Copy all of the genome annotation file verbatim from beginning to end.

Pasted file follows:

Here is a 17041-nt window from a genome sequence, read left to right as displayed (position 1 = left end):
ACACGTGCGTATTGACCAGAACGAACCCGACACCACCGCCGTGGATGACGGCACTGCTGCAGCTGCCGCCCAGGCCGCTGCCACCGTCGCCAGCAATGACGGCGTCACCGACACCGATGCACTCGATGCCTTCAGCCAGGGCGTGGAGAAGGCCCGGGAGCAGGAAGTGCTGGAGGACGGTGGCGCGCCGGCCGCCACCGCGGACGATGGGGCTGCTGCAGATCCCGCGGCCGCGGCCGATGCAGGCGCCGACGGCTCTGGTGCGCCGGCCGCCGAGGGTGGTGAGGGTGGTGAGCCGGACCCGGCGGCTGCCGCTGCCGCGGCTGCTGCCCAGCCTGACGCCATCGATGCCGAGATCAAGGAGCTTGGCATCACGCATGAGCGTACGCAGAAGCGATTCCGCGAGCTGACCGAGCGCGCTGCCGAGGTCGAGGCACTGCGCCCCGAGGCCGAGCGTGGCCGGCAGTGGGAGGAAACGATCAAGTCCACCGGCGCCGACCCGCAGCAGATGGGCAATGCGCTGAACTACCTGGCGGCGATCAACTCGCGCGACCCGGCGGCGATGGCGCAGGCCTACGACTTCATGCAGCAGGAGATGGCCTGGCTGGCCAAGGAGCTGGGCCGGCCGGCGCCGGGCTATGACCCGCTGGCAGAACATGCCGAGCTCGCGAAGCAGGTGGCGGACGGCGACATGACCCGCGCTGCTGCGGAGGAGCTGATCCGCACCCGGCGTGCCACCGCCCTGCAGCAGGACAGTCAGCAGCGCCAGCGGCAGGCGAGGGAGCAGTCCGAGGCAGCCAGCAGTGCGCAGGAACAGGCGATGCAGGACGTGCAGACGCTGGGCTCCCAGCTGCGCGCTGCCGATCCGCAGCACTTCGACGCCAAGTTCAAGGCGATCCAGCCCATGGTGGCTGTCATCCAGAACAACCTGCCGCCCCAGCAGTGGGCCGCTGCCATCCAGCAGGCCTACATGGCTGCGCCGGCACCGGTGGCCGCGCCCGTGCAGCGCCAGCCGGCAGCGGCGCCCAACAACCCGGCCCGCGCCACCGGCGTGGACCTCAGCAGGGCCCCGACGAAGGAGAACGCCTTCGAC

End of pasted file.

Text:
Here is a 17041-nt window from a genome sequence, read left to right as displayed (position 1 = left end):
ACACGTGCGTATTGACCAGAACGAACCCGACACCACCGCCGTGGATGACGGCACTGCTGCAGCTGCCGCCCAGGCCGCTGCCACCGTCGCCAGCAATGACGGCGTCACCGACACCGATGCACTCGATGCCTTCAGCCAGGGCGTGGAGAAGGCCCGGGAGCAGGAAGTGCTGGAGGACGGTGGCGCGCCGGCCGCCACCGCGGACGATGGGGCTGCTGCAGATCCCGCGGCCGCGGCCGATGCAGGCGCCGACGGCTCTGGTGCGCCGGCCGCCGAGGGTGGTGAGGGTGGTGAGCCGGACCCGGCGGCTGCCGCTGCCGCGGCTGCTGCCCAGCCTGACGCCATCGATGCCGAGATCAAGGAGCTTGGCATCACGCATGAGCGTACGCAGAAGCGATTCCGCGAGCTGACCGAGCGCGCTGCCGAGGTCGAGGCACTGCGCCCCGAGGCCGAGCGTGGCCGGCAGTGGGAGGAAACGATCAAGTCCACCGGCGCCGACCCGCAGCAGATGGGCAATGCGCTGAACTACCTGGCGGCGATCAACTCGCGCGACCCGGCGGCGATGGCGCAGGCCTACGACTTCATGCAGCAGGAGATGGCCTGGCTGGCCAAGGAGCTGGGCCGGCCGGCGCCGGGCTATGACCCGCTGGCAGAACATGCCGAGCTCGCGAAGCAGGTGGCGGACGGCGACATGACCCGCGCTGCTGCGGAGGAGCTGATCCGCACCCGGCGTGCCACCGCCCTGCAGCAGGACAGTCAGCAGCGCCAGCGGCAGGCGAGGGAGCAGTCCGAGGCAGCCAGCAGTGCGCAGGAACAGGCGATGCAGGACGTGCAGACGCTGGGCTCCCAGCTGCGCGCTGCCGATCCGCAGCACTTCGACGCCAAGTTCAAGGCGATCCAGCCCATGGTGGCTGTCATCCAGAACAACCTGCCGCCCCAGCAGTGGGCCGCTGCCATCCAGCAGGCCTACATGGCTGCGCCGGCACCGGTGGCCGCGCCCGTGCAGCGCCAGCCGGCAGCGGCGCCCAACAACCCGGCCCGCGCCACCGGCGTGGACCTCAGCAGGGCCCCGACGAAGGAGAACGCCTTCGAC